ST PAUL, Minn. — Schody the German Shepherd will have to learn how to take it easy, after 10 years on the job searching for people, fish, game, guns and ammo.
The DNR Enforcement K9 officer is retiring after a decade, which is a relatively long career for a working dog.
"I don’t want to retire him, but their physical ability eventually gives out and that’s the hard part about working dogs is they don’t last long," DNR Conversation Officer Scott Staples, Schody's partner, explained.
"Their working career is probably about seven to 10 years and Schody’s very fortunate to go to 10 years. He’s starting to suffer from a disease right now and it’s time for him to retire and just be a house dog."
Schody has lived with Staples his entire career and will continue to live with the Staples family in the Carlton area in his retirement. But there will be a period of adjustment for certain.
"For the last 10 years he’s gotten into that pickup truck with me, and he’s going to hate to stay at home. So, I’m probably going to have to wean him off that a little bit, take him to work once in awhile, to keep him thinking he’s still the big dog."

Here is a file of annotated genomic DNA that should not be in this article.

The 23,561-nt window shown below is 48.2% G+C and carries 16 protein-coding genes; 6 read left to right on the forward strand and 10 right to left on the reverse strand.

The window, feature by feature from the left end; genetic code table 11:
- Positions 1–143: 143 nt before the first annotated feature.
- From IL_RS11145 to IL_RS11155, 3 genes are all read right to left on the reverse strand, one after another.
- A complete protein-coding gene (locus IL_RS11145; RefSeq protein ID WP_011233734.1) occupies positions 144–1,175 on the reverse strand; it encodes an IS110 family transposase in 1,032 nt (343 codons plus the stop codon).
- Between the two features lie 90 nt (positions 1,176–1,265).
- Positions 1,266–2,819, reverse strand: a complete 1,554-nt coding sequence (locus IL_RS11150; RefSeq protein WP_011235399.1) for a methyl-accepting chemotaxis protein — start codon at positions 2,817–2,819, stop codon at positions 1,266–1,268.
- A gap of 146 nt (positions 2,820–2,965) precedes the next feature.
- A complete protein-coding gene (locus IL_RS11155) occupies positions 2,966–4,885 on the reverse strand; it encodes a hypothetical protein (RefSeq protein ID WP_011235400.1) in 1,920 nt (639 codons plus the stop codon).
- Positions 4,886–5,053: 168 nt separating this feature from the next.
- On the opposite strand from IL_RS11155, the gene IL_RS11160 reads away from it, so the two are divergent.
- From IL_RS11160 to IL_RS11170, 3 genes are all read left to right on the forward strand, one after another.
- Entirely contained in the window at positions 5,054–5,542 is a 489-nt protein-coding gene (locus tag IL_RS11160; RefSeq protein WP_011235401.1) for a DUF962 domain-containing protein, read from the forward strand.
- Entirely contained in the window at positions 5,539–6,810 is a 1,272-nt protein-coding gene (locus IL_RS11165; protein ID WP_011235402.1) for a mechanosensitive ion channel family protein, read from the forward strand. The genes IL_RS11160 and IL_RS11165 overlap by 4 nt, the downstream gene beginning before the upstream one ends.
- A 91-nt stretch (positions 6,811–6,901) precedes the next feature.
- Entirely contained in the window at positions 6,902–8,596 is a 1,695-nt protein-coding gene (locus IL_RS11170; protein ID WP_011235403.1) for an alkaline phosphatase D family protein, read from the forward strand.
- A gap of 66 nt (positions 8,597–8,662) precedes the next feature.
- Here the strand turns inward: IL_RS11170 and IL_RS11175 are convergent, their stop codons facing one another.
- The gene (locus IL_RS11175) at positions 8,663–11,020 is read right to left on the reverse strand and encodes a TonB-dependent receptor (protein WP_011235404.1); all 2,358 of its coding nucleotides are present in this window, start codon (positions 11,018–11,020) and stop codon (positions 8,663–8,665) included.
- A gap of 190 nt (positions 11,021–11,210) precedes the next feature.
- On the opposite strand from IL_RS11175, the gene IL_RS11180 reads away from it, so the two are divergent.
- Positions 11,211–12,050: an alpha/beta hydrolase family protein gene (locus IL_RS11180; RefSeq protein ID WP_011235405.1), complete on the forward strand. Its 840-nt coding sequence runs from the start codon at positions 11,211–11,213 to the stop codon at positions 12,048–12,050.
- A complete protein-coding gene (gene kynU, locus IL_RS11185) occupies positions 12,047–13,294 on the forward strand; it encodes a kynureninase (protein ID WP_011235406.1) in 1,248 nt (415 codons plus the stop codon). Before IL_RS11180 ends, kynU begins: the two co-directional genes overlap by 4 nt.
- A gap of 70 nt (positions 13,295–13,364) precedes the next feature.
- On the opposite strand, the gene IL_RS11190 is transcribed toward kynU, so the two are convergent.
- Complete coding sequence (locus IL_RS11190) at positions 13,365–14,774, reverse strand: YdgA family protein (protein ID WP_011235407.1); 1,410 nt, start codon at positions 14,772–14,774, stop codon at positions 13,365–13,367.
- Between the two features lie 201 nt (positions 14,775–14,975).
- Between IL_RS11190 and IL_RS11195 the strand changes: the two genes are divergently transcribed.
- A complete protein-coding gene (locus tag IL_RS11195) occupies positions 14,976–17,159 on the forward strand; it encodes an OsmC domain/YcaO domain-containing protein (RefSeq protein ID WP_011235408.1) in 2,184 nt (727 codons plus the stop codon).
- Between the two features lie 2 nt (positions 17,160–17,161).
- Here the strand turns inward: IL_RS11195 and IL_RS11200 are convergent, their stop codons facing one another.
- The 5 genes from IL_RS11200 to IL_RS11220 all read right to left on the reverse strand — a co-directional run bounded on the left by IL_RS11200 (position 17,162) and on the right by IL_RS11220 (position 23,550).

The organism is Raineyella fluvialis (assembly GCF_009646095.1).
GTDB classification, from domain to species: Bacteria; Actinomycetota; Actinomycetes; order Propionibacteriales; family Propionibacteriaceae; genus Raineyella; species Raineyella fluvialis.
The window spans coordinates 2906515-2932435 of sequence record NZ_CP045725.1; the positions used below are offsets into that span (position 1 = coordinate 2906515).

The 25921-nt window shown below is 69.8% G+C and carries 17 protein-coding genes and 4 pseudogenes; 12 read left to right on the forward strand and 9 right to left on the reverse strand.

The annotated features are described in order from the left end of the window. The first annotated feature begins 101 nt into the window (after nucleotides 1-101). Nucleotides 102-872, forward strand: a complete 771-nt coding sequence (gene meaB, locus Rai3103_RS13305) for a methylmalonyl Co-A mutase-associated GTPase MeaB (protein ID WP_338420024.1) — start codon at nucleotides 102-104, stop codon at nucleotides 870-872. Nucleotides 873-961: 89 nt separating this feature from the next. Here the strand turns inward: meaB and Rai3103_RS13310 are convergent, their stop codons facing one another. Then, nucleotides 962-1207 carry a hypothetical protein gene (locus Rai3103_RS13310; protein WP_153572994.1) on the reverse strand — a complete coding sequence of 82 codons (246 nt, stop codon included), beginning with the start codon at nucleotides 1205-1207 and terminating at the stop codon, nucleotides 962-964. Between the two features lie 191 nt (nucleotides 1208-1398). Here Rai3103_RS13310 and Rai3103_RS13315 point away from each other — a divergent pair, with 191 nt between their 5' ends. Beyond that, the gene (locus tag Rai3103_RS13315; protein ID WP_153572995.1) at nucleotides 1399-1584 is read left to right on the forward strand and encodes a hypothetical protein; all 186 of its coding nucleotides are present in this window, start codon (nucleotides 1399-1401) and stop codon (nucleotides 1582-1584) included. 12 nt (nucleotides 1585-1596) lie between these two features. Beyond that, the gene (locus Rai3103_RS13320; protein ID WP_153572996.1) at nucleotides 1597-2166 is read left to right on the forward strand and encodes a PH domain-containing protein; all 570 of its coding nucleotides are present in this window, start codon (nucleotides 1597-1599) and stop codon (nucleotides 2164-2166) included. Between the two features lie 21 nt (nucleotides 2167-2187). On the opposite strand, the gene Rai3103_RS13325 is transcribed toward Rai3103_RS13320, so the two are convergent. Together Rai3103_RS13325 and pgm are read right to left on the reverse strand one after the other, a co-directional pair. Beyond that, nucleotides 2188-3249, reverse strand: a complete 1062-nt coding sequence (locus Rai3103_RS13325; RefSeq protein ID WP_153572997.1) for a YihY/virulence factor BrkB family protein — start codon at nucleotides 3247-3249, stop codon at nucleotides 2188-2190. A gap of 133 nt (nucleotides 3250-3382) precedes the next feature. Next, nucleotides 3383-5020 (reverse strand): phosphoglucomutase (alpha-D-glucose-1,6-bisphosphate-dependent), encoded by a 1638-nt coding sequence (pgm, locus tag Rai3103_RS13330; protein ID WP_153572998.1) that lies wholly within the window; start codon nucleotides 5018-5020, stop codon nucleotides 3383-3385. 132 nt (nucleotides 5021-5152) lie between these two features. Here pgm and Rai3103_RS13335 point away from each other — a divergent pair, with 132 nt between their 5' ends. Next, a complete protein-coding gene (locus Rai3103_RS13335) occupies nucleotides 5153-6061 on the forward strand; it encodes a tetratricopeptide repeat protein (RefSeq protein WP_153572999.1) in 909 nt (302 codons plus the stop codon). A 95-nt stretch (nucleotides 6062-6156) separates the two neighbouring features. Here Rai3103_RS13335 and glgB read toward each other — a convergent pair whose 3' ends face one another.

Officer Staples and Schody are one of six K9 teams working for the DNR. Some of the dogs are trained to sniff out zebra mussels at boat landings, but Schody is an expert at finding people, firearms and evidence of possible violations of fishing and hunting regulations in Minnesota
"There’s many, many different cases that he’s made. He’s been phenomenal for our agency," Staples said.
"I spend more time with that dog than I do with my own family. Let me put it that way, because he comes to work with me every day, my family doesn’t. And when I’m at home with my family he’s home with us as well. So, when you do that for the whole life of the dog the bond is pretty strong."
Officer Staples will be begin 16 weeks of training in February with Schody's replacement, another German Shepherd from eastern Europe named Fennec.